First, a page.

Listen to the Mars wind blow in these 1st sounds from the Perseverance rover
The recording, which features mechanical whirring from the Perseverance rover and the rustle of a Mars breeze, is the first true audio ever captured on the surface of Mars.
Science & Tech
These sounds are truly otherworldly.
NASA's Perseverance rover recorded 60 seconds of Martian sound on Saturday (Feb. 20), just two days after its picture-perfect touchdown inside Jezero Crater. The newly released file, which features mechanical whirring from the rover and the rustle of a Red Planet breeze, is the first true audio ever captured on the surface of Mars.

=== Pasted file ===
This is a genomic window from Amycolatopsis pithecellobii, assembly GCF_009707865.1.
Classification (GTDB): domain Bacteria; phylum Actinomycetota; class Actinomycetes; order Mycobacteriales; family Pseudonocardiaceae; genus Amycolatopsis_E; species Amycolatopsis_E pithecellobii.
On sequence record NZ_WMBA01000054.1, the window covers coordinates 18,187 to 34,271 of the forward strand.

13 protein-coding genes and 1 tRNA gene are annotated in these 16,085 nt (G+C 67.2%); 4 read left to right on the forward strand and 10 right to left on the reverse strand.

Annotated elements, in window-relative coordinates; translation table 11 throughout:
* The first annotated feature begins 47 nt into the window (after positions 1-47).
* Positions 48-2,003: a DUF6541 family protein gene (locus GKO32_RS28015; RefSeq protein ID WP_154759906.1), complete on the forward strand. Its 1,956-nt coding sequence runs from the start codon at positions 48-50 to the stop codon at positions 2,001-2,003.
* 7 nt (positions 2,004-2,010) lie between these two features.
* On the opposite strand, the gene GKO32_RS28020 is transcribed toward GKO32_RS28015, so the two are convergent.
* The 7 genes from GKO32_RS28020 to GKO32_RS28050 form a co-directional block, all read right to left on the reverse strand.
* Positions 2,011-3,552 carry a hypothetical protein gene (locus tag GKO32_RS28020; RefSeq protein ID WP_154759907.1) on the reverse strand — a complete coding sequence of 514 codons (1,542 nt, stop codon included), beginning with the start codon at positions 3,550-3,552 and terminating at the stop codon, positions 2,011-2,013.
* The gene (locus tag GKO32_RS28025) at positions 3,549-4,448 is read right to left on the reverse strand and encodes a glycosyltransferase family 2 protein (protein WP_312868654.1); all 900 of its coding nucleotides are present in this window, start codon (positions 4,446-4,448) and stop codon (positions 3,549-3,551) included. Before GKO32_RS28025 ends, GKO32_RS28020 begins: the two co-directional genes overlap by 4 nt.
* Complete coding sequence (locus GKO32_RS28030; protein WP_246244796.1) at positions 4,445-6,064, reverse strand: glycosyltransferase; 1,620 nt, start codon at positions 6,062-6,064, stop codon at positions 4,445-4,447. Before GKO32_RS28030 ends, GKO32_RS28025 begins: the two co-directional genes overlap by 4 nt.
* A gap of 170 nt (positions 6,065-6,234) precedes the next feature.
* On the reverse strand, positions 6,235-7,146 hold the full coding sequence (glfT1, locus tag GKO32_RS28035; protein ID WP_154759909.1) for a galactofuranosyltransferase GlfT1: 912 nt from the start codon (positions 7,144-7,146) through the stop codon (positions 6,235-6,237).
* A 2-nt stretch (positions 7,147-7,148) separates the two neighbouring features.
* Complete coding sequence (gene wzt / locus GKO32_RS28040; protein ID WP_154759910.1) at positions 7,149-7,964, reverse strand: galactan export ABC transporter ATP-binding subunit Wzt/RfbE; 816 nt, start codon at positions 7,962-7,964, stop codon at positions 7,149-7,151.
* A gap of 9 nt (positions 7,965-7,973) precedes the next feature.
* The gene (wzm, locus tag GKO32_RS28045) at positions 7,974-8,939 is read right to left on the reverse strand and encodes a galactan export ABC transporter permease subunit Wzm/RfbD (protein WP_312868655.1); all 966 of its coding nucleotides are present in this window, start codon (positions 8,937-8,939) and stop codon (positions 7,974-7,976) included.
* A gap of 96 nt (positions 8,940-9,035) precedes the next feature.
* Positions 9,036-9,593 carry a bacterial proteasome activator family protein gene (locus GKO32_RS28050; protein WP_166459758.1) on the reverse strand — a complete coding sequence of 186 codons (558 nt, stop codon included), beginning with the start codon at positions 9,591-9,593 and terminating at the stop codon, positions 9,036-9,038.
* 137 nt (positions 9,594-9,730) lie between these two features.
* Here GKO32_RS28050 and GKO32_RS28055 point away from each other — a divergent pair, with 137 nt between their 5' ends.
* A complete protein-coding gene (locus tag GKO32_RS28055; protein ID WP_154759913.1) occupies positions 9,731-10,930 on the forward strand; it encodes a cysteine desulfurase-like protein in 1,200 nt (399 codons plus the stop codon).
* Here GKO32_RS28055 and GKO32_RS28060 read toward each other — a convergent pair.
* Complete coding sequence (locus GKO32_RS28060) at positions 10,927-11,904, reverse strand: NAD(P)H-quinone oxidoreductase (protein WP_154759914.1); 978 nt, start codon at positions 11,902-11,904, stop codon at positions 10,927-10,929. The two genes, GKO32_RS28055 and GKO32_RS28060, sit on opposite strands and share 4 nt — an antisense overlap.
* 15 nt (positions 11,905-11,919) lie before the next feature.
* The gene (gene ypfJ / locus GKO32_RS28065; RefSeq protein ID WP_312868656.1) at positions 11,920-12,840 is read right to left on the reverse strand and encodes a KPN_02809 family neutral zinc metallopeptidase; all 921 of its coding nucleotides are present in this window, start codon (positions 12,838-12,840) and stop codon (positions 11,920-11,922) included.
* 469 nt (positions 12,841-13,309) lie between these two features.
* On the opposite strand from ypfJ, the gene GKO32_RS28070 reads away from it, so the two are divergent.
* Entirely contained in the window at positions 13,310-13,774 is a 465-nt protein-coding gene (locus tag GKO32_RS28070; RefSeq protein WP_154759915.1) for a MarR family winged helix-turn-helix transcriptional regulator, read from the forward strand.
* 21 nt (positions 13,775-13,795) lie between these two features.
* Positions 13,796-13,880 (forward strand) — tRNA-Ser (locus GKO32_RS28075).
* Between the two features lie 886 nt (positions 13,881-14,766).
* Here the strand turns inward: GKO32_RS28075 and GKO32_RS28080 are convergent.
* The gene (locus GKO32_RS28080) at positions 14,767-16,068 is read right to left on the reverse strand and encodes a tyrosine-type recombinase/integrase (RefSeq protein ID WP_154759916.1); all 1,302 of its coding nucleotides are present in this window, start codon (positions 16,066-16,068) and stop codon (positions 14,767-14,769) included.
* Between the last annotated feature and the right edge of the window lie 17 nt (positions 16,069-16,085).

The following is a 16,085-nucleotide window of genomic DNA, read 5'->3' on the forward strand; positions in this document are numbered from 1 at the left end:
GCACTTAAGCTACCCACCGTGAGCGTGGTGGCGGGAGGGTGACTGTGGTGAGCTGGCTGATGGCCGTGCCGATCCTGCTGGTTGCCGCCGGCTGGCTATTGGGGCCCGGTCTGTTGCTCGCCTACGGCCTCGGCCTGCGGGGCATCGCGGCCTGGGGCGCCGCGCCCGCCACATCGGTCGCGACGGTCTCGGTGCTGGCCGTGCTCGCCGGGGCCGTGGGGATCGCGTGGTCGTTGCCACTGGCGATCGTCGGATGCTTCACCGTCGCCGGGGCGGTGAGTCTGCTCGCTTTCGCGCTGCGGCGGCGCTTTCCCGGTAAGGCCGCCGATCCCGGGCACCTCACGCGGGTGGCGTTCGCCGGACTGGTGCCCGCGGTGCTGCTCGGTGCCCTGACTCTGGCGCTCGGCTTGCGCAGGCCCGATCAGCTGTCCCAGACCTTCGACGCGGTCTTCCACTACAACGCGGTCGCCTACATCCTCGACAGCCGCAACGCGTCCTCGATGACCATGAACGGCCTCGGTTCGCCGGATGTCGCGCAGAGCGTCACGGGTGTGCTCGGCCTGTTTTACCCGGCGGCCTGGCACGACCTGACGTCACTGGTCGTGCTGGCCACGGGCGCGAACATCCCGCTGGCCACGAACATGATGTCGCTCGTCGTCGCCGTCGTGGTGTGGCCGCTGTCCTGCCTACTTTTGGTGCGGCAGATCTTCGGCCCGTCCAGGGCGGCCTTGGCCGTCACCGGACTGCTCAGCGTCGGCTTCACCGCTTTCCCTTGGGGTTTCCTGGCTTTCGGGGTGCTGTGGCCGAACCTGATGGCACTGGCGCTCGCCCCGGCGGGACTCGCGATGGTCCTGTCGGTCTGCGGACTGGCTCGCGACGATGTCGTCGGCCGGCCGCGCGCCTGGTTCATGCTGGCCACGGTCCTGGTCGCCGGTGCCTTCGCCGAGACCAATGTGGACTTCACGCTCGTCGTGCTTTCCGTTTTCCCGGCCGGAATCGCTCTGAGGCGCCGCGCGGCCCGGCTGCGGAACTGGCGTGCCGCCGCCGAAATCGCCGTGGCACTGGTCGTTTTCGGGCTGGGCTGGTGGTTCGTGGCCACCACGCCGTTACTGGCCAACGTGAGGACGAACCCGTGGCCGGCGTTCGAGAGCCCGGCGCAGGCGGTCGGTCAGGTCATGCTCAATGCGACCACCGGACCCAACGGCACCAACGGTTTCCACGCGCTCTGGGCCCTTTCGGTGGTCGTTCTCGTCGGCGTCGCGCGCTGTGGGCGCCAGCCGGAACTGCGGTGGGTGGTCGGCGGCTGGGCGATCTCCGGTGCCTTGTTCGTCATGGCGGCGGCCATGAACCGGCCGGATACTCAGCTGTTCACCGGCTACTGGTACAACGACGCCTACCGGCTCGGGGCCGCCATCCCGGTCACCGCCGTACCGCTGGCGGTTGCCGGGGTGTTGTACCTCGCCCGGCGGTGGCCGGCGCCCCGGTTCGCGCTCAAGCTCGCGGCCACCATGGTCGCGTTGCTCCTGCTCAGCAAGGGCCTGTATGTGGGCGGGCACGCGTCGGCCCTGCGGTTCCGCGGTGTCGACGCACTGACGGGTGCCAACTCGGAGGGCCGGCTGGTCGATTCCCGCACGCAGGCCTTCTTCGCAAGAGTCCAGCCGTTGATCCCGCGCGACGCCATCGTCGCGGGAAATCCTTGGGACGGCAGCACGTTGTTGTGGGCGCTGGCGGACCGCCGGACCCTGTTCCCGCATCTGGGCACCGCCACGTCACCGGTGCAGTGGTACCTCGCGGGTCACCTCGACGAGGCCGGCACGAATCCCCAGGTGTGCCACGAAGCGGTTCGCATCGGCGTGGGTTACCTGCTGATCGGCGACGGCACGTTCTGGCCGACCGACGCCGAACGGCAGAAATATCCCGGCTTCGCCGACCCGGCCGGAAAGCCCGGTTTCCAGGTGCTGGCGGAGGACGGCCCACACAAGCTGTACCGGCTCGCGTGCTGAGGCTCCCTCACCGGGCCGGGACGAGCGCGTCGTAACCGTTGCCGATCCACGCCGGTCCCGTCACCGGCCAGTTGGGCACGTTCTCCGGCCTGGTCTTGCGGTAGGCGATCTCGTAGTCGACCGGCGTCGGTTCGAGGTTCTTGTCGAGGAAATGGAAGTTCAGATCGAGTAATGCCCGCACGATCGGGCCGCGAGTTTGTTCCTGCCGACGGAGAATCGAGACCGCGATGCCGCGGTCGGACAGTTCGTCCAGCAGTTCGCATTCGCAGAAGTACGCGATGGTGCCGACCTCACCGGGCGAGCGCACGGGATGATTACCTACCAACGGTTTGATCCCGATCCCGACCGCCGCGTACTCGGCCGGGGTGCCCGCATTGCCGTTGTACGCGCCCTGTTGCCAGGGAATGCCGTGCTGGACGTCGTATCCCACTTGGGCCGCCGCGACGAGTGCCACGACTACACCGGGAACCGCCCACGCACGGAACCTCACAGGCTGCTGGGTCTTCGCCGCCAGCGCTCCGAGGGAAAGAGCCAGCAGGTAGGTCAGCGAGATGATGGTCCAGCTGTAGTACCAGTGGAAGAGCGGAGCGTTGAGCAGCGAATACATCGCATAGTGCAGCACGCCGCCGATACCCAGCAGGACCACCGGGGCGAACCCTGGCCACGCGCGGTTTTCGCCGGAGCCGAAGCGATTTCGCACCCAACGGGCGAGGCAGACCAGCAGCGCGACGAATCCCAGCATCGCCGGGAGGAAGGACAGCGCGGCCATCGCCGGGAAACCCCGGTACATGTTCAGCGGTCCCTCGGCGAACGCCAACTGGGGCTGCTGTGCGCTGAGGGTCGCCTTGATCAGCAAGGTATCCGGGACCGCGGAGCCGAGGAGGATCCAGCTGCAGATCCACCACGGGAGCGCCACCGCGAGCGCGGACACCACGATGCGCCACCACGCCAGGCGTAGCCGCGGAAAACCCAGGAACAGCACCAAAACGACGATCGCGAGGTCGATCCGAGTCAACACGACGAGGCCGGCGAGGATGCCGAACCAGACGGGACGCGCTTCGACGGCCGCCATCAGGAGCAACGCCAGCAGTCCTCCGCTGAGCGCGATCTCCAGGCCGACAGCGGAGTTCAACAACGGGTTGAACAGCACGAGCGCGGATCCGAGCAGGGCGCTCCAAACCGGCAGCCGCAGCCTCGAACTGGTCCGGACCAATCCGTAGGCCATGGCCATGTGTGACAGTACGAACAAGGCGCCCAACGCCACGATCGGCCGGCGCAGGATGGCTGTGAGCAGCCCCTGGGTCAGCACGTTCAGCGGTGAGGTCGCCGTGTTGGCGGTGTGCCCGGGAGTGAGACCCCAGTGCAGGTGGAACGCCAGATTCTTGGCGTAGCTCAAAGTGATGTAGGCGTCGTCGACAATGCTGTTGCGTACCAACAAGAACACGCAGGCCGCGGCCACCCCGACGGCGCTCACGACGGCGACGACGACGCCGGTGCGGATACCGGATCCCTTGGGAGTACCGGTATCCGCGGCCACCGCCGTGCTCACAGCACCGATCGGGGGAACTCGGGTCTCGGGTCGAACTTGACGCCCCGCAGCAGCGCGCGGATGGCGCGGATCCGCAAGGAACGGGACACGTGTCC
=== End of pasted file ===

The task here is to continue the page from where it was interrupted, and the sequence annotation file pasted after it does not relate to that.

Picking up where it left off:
"Really neat — overwhelming, if you will," Dave Gruel, of NASA's Jet Propulsion Laboratory (JPL) in Southern California, said during a news conference on Monday (Feb. 22). The audio was unveiled during that briefing, as was jaw-dropping video Perseverance captured during its Feb. 18 entry, descent and landing (EDL).